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Analysis: European military leaders express concern over potential Russian invasion.

| Defense News Army 2024

Like other European military leaders, in November 2023, Admiral Michel Hofman, Chief of Defense (CHOD) of the Belgian armed forces, expressed deep concern regarding the potential for a high-intensity conflict with Russia. He emphasized that the Belgian military is undergoing a transformation aimed at ensuring preparedness for any future conflicts that may arise in the coming years, given the deteriorating global security situation. During a meeting with journalists in Brussels, Admiral Hofman expressed uncertainty about whether this transformation would be completed in time to effectively address possible crises.
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The scenarios of the Cold War based on a large invasion by Russian forces in the central plains of Western Europe long became forgotten, giving ground to limited offensives against  Moldova and the Baltic states, not excluding Finland, like in 1939. But who knows? (Picture source: Army Recognition)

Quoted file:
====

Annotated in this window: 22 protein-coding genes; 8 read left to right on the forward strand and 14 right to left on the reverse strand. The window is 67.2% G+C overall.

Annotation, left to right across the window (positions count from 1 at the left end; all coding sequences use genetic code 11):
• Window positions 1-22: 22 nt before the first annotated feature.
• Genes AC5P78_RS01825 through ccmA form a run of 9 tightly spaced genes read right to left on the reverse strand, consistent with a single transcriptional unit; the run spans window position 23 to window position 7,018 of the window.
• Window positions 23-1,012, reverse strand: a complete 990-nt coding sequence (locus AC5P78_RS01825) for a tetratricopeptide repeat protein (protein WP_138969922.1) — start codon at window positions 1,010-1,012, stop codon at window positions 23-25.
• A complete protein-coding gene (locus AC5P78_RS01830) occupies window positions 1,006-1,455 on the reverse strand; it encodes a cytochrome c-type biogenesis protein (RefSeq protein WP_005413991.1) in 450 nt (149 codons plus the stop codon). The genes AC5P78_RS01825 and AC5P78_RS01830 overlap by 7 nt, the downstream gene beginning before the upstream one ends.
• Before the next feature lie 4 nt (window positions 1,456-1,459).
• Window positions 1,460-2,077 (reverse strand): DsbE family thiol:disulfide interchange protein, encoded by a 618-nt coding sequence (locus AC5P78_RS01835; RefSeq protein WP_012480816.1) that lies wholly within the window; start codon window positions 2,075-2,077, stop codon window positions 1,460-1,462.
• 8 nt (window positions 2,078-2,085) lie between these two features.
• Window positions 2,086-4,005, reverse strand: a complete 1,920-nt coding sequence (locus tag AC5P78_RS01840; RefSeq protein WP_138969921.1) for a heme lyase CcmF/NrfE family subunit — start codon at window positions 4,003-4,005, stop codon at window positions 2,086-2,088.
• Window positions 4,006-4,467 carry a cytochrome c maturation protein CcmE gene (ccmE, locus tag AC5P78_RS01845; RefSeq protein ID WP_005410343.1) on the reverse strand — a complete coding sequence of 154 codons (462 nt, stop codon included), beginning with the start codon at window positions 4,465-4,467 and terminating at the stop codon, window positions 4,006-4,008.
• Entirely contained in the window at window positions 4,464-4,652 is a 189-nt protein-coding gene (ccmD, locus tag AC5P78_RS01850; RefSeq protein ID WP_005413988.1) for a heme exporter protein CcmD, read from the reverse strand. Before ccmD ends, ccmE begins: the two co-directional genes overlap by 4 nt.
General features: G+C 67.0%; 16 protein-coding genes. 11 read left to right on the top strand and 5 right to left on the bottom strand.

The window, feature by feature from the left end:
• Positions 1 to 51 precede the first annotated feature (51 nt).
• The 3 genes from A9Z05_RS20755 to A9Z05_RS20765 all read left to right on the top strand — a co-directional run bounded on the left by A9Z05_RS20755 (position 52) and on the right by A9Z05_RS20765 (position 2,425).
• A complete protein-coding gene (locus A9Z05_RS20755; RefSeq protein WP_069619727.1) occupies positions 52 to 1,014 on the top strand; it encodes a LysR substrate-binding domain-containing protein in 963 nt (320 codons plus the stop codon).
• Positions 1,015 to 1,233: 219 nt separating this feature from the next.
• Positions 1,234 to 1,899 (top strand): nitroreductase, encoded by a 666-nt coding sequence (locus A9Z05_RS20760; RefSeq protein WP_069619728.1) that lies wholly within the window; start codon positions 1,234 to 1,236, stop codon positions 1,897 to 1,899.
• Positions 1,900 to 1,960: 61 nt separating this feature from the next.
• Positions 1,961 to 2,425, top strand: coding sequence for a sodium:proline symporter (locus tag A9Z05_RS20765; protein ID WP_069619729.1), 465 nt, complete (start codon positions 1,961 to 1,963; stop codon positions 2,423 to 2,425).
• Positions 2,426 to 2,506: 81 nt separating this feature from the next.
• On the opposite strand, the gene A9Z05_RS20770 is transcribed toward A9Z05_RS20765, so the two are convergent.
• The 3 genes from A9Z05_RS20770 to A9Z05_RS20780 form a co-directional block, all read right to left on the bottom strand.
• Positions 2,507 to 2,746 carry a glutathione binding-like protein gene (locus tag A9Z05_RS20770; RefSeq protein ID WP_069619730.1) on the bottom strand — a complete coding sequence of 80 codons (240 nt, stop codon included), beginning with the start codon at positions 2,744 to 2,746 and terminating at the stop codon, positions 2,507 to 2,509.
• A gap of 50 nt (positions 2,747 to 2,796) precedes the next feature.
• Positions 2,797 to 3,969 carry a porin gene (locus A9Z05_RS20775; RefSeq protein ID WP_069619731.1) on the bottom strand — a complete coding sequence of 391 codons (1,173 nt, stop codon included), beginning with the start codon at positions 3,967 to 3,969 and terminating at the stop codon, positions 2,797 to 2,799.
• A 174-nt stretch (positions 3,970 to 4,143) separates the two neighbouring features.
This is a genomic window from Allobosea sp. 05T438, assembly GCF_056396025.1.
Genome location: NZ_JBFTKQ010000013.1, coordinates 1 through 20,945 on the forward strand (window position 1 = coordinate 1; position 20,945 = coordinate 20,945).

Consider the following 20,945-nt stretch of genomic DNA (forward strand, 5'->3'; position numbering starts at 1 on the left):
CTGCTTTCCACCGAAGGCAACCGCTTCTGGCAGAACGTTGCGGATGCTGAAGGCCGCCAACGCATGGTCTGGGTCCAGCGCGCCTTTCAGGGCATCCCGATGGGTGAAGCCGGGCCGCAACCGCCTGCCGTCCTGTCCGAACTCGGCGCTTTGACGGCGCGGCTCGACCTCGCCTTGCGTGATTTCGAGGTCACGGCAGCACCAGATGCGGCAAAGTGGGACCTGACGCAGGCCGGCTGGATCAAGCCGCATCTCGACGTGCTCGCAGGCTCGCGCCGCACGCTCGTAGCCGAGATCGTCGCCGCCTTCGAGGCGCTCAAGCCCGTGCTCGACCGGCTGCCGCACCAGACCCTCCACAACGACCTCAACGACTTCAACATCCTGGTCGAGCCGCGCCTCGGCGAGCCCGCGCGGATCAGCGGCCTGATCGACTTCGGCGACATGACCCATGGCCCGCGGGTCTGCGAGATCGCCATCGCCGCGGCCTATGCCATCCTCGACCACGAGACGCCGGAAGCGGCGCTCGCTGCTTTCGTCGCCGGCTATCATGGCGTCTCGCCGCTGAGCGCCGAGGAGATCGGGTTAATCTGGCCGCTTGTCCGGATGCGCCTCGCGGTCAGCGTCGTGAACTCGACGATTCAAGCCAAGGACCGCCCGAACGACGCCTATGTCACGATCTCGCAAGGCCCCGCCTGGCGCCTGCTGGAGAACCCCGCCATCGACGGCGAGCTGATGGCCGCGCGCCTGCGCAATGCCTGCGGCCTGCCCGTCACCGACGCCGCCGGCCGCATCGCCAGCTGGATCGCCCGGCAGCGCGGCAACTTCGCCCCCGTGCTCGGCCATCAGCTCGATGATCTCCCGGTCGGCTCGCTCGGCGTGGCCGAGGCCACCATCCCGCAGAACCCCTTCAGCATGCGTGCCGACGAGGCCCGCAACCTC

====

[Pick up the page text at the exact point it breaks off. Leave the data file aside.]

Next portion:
Admiral Hofman's main fear lies in the adaptation of the Belgian army to the rapidly evolving geostrategic landscape. He worries that the pace of this adaptation may not be sufficient to meet the challenges posed by future security threats, including those related to the conflict in Ukraine, China's growing influence, and various hybrid threats. To mitigate these concerns, he aims to make the Belgian Defense more robust by collaborating with NATO and the European Union, emphasizing the importance of burden-sharing in foreign policy.

The Admiral specifically highlighted the potential for a significant escalation of the situation in Ukraine, which has been resisting Russian aggression with Western assistance for over a year and a half. He noted that the outcome depends on Russia's capabilities and intentions, especially regarding potential actions against Europe and NATO member states. NATO's analyses suggest that Russia may require five to ten years to rebuild its military capabilities following the Ukraine conflict, despite Western economic sanctions. Russia has sought to overcome these sanctions by establishing new weapon factories and forging alliances with China, North Korea, and Iran to procure ammunition and drones.